Season 6 of Mad Men still has a few more episodes to go, but I'm already getting excited for the seventh. Not only will it be the final season, but it will bring the critically acclaimed series into 1969. And what big thing happened in New York that year? Stonewall.
The idea of the alphabet soup that is SCDPCCG mixing it up with LGBTQ is exciting on a thematic level. In the most recent episode, "The Better Half," the show dealt with the idea of multiple identities, how who we are is different depending on whom we are in front of. This is clearly something the show has been obsessed with since its pilot, and it would be an elegant conclusion to have the series end steeped in gay identity politics.
As the 1960s unfurled in the world of Mad Men, the characters have had to deal with changes in society: the rise of women in the workplace and the integration of race (sorta) in a lily-white ad agency. At the same time, there are clearly external signals to both gender and racial identities.
Being queer, however, is internal: It is something that can be closeted, and the duality that many queer men and women faced in balancing hidden and out lives gives Mad Men plenty to work with. The intersectionalities at play between gender, race and sexual orientation mean only a richer conversation.
Now, I don't want to raise expectations, especially because Dawn hasn't exactly been given a lion's share of airtime this year, even as race became a central theme. Instead, race relations were filtered through the white characters.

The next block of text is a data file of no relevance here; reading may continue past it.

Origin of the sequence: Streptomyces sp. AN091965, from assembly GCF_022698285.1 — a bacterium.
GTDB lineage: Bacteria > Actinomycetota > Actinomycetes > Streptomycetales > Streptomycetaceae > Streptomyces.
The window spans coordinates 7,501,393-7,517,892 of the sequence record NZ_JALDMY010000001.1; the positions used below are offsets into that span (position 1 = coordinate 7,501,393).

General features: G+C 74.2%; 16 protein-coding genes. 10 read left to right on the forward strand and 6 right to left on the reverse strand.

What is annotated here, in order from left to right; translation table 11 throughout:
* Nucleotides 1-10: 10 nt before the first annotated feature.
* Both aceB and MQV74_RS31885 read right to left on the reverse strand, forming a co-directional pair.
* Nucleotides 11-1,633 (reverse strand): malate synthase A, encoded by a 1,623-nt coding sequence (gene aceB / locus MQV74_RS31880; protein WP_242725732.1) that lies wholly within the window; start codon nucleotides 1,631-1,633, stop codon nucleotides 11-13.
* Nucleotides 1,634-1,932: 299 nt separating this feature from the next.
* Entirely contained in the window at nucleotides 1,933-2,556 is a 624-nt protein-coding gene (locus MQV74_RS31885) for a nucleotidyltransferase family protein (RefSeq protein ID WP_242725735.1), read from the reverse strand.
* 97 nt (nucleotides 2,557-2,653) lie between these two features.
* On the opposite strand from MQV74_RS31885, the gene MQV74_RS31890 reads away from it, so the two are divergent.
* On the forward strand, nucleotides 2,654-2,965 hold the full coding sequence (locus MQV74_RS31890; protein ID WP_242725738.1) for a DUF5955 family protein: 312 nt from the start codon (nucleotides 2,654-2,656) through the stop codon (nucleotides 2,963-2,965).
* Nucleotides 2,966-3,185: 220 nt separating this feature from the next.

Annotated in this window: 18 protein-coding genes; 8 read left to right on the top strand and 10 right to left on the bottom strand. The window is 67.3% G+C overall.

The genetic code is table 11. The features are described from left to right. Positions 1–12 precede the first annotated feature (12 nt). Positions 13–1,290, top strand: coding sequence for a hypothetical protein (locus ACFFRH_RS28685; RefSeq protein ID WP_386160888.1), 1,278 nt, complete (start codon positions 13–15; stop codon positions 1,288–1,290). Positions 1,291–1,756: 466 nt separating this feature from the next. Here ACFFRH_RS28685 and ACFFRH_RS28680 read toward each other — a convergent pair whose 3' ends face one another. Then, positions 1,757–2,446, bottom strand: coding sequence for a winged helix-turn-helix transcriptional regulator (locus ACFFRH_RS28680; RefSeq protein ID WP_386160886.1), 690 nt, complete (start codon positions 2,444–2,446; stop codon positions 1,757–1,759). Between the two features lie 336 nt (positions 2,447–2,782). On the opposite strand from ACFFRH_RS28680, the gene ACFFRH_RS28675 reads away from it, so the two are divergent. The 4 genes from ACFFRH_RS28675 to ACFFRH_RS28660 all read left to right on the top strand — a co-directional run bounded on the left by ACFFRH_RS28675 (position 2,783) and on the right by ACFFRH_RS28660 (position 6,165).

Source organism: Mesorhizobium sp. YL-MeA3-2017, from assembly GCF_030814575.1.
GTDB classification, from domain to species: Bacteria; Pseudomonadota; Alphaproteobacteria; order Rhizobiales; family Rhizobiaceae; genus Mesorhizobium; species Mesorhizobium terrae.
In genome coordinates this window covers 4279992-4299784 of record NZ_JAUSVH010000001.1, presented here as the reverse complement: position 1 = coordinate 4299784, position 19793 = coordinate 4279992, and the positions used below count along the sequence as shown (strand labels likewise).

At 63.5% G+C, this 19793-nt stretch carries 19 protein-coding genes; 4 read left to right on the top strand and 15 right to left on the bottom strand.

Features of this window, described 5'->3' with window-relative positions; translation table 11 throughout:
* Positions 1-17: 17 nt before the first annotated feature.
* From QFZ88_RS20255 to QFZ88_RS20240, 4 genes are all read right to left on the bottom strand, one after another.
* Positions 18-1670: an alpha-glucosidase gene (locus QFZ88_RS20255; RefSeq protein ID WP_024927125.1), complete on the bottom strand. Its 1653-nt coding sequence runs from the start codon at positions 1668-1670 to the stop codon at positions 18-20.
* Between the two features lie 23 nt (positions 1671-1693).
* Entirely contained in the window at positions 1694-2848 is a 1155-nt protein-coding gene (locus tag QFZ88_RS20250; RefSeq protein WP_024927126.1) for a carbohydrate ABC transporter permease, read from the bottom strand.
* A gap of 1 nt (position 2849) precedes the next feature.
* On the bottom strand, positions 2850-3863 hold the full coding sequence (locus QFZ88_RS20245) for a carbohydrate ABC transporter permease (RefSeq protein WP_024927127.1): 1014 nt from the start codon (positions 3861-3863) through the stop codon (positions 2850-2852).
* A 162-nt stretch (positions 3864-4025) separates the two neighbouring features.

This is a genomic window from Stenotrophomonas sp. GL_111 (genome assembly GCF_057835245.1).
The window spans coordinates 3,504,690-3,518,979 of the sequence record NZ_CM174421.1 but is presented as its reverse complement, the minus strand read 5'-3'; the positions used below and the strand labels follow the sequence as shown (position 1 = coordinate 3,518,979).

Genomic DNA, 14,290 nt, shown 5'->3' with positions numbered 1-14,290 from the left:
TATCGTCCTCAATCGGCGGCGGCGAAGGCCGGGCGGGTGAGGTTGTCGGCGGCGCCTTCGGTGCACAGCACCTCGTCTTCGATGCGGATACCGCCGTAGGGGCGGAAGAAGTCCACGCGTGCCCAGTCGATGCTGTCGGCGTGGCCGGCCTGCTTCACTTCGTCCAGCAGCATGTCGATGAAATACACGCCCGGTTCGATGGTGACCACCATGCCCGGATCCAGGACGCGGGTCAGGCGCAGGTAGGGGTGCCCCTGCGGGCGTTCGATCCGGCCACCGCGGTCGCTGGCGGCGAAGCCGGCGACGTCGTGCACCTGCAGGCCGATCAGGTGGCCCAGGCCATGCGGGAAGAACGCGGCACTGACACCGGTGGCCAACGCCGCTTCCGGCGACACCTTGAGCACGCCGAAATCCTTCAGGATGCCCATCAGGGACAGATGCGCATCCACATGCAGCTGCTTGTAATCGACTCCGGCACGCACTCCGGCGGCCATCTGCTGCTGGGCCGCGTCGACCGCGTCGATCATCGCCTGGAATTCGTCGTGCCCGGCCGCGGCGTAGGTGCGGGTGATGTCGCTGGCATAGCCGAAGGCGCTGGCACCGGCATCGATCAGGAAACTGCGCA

Speaking of new characters, this is where Bob Benson comes in. Mad Men has a habit of bringing in minor characters who signal the broader theme for the following season. Megan gave us how Don would react to the women's movement. Dawn helped anchor the discussion around race this year. And with bloggers Tom and Lorenzo suggesting that Bob Benson might be gay, his sudden appearance in Season 6 could allude to next season's big theme.
After all, Bob didn't appear that interested at the whorehouse with Pete, and his interactions with Joan don't feel sexual. (Also, the amazing short shorts he wore when Roger dropped in were fabulous.) It would make sense that after all these years of men wanting Joan only for her body, Bob would be a refreshing change for her; the fact that Bob likely accompanies Joan for her power is another matter, but it's not like the exchange of power isn't central to Mad Men.
This theory is just that: a theory. However, it would be interesting if that's why so many male characters on Mad Men don't seem to trust Bob Benson. There's an underlying fear that he's an impostor, someone trying to sneak his way in. The show hasn't really dealt with gay issues since art director Sal's departure in Season 3, and because I don't expect Sal to return in a Burt Peterson/Duck Phillips kind of way, I'm betting on Bob to somehow put a face to the Stonewall riot, even if he's not in it directly.
Let's hear it for the boy.